ADVANCE Analysis: Apixaban Effective, Safe for VTE Prevention Following Hip/Knee Surgery

December 08, 2010

December 8, 2010 (Orlando, Florida) — Pooled data from the ADVANCE clinical-trial program shows that apixaban (Bristol-Myers Squibb/Pfizer), a novel factor Xa inhibitor, is more effective than enoxaparin (Lovenox, Sanofi-Aventis) for the prevention of major venous thromboembolism (VTE) in patients undergoing hip- or knee-replacement surgery.

"The findings show that major venous thromboembolism, clots in the large veins in the thigh or those that have already moved to the lungs and caused symptoms, was reduced by a little over half, from 1.5% in the enoxaparin group to 0.7% in the apixaban group," according to lead investigator Dr Gary Raskob (University of Oklahoma Health Sciences Center, Oklahoma City). "The absolute reduction of 0.76%, or about eight patients per 1000 treated, means that for every 125 patients treated with apixaban, by comparison with enoxaparin, we would prevent one episode of major venous thromboembolism."

Presenting the results during a press conference here at the American Society of Hematology 2010 Annual Meeting, Raskob pointed out that the treatment benefit did not come at an increased cost of excess bleeding with apixaban. Overall, rates of major bleeding were low and similar in both treatment arms, with major bleeding occurring in 0.74% of patients in the apixaban group and 0.77% in the enoxaparin-treated group. In addition, major bleeding at the surgical site occurred in 26 of the apixaban patients and in 27 of the enoxaparin patients.

The lack of an increased risk of bleeding with apixaban is particularly reassuring, given that Bristol-Myers Squibb and Pfizer stopped the phase 3 APPRAISE-2 trial of apixaban in high-risk patients with recent acute coronary syndrome (ACS) because of increased bleeding that would not be offset by reductions in ischemic events. As reported by heartwire , the data and safety monitoring board (DSMB) recommended that the trial be halted a few weeks ago.

During the press conference, Raskob pointed out that the APPRAISE-2 trial differed significantly from the ADVANCE studies. In APPRAISE-2, the ACS patients were randomized to apixaban 5.0 mg twice daily or to placebo, in addition to one or two other antiplatelet agents. In contrast, the ADVANCE hip/knee-replacement patients were treated with a lower dose of apixaban and were not treated with other anticoagulants.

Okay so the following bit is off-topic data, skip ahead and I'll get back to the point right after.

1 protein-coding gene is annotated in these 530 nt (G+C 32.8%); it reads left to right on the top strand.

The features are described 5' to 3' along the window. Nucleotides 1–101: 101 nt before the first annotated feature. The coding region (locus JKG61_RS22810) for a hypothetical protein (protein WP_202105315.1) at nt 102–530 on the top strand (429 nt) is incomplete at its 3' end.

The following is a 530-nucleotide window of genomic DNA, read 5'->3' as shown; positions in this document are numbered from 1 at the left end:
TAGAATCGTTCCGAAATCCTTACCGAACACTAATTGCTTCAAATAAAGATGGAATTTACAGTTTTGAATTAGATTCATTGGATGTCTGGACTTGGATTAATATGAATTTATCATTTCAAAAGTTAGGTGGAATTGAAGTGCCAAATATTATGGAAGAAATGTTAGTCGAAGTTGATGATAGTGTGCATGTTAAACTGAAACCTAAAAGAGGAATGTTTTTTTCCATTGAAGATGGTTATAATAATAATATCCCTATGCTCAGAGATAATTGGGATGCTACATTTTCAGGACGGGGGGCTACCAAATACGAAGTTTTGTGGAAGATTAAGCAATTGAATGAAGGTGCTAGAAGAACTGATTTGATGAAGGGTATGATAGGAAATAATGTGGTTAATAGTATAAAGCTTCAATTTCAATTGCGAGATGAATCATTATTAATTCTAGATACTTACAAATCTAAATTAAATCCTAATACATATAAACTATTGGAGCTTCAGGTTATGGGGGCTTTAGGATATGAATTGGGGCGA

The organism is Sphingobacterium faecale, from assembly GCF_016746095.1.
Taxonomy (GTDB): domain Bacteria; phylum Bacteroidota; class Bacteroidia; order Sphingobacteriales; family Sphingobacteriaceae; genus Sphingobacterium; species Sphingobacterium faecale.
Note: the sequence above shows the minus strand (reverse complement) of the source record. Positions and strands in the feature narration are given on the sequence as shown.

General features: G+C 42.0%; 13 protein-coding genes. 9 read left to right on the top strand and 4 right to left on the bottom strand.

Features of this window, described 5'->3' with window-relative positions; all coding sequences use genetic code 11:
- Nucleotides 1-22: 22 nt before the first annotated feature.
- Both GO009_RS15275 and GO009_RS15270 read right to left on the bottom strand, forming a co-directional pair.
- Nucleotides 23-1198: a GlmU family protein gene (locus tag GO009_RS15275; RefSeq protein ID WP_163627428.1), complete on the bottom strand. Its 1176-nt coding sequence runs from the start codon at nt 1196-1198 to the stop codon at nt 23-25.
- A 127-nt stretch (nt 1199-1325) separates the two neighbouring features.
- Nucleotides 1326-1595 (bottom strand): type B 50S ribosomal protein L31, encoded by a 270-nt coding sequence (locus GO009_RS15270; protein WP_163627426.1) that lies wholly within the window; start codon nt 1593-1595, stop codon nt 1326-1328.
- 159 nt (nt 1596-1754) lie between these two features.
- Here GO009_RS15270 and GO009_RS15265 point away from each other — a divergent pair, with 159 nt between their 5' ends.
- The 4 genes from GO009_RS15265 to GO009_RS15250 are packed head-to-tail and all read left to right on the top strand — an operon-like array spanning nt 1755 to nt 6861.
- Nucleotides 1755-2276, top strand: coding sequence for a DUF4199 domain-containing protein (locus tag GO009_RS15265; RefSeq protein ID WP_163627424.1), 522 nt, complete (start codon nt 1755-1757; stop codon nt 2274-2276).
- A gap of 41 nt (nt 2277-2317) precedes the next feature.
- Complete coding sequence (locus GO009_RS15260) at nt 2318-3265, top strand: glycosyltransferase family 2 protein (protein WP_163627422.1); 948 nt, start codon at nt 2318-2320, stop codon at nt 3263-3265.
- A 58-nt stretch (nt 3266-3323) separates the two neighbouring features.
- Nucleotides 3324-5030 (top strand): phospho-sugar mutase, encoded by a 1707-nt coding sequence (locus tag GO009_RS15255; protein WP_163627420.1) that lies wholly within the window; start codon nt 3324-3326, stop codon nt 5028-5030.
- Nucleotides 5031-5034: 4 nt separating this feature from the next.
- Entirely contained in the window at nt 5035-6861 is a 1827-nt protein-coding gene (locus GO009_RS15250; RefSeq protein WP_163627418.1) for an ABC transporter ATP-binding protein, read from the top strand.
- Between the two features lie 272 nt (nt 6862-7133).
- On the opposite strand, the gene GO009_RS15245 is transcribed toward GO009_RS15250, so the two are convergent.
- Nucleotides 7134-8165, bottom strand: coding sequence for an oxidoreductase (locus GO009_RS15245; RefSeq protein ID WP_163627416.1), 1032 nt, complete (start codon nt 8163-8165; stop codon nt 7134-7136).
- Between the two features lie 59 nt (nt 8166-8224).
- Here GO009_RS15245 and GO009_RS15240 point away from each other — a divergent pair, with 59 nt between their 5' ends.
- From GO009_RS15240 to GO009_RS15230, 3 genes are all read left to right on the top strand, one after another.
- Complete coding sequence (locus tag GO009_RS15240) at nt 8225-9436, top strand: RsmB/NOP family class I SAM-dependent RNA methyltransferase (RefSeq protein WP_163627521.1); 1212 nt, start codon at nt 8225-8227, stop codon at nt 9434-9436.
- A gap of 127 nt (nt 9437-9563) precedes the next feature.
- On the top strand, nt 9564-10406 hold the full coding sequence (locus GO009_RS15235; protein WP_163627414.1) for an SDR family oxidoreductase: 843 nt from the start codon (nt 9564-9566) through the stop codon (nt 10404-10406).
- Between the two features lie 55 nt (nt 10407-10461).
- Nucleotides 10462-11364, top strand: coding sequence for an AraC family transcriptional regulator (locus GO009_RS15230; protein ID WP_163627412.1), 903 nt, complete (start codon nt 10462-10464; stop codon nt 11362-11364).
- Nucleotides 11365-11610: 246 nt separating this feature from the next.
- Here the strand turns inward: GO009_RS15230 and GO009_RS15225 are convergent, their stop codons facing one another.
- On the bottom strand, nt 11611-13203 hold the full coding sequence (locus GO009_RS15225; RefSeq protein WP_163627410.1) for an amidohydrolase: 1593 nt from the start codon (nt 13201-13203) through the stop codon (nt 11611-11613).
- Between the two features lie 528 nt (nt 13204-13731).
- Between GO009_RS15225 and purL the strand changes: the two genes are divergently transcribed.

"The studies are independent studies, with entirely different patient populations evaluated for different indications for the medication," said Raskob. "What it might mean is that we have to use different regimens of anticoagulants in different situations."

The ADVANCE Trials

Briefly, the data presented this week were from a pooled analysis of the ADVANCE-2 and -3 studies, a cohort of 8464 patients undergoing hip- and knee-replacement surgery. The purpose of the analysis, explained Raskob, was to focus only on major venous thromboembolism, or serious blood clots in the large veins of the thigh or lungs, excluding blood clots in the veins of calf muscles, as these are not deemed as clinically important. Patients were treated with 2.5-mg apixaban twice daily 12 to 24 hours after surgery (average 19 hours), whereas those in the enoxaparin arm received 40 mg of the drug 12 hours prior to the operation followed by a resumption of medication following surgery.

Overall, major venous thromboembolism occurred in 0.68% of the patients treated with apixaban and in 1.5% of patients in the enoxaparin group, a statistically significant difference. As noted, rates of major bleeding were not statistically different between the two treatment regimens. Adverse events, including elevation in hepatic enzymes, were also similar in both treatment arms.

Raskob said the apixaban regimen represents a convenient form of thromboprophylaxis because it can be given orally and postoperatively, and he expects it to be of benefit given the significant number of hip and knee replacements performed annually. Overall, the emergence of other anticoagulants, on top of the traditionally used low-molecular-weight heparin and warfarin, is good news for surgeons and clinical hematologists treating these patients.

"In terms of the impact, this is a significant issue in healthcare in the United States," he said. "There are about 700 000 operations of hip and knee replacement each year, and the American Academy of Orthopedic Surgeons expects that that will double within the next 10 years."

Recently, the AVERROES trial, reported by heartwire from the European Society of Cardiology 2010 Congress in Stockholm, Sweden, showed that atrial-fibrillation patients unable to take warfarin who are treated with apixaban had a significantly lower risk of stroke and systemic embolic events compared with patients treated with aspirin. That study paves the way for the Apixaban for the Prevention of Stroke in Subjects with Atrial Fibrillation (ARISTOTLE) trial, a comparison of apixaban 5.0 mg twice daily vs warfarin adjusted to an INR of 2.5 in patients with atrial fibrillation. The trial is currently under way, and results are expected in April 2011.

Raskob reports consulting for or being on a board of directors or advisory committee for Bristol-Myers Squibb, Pfizer, Johnson & Johnson, Sanofi-Aventis, Daiichi Sankyo, and GlaxoSmithKline and consulting for Takeda R&D and Boehringer Ingelheim. Disclosures for the coauthors are listed in the abstract.

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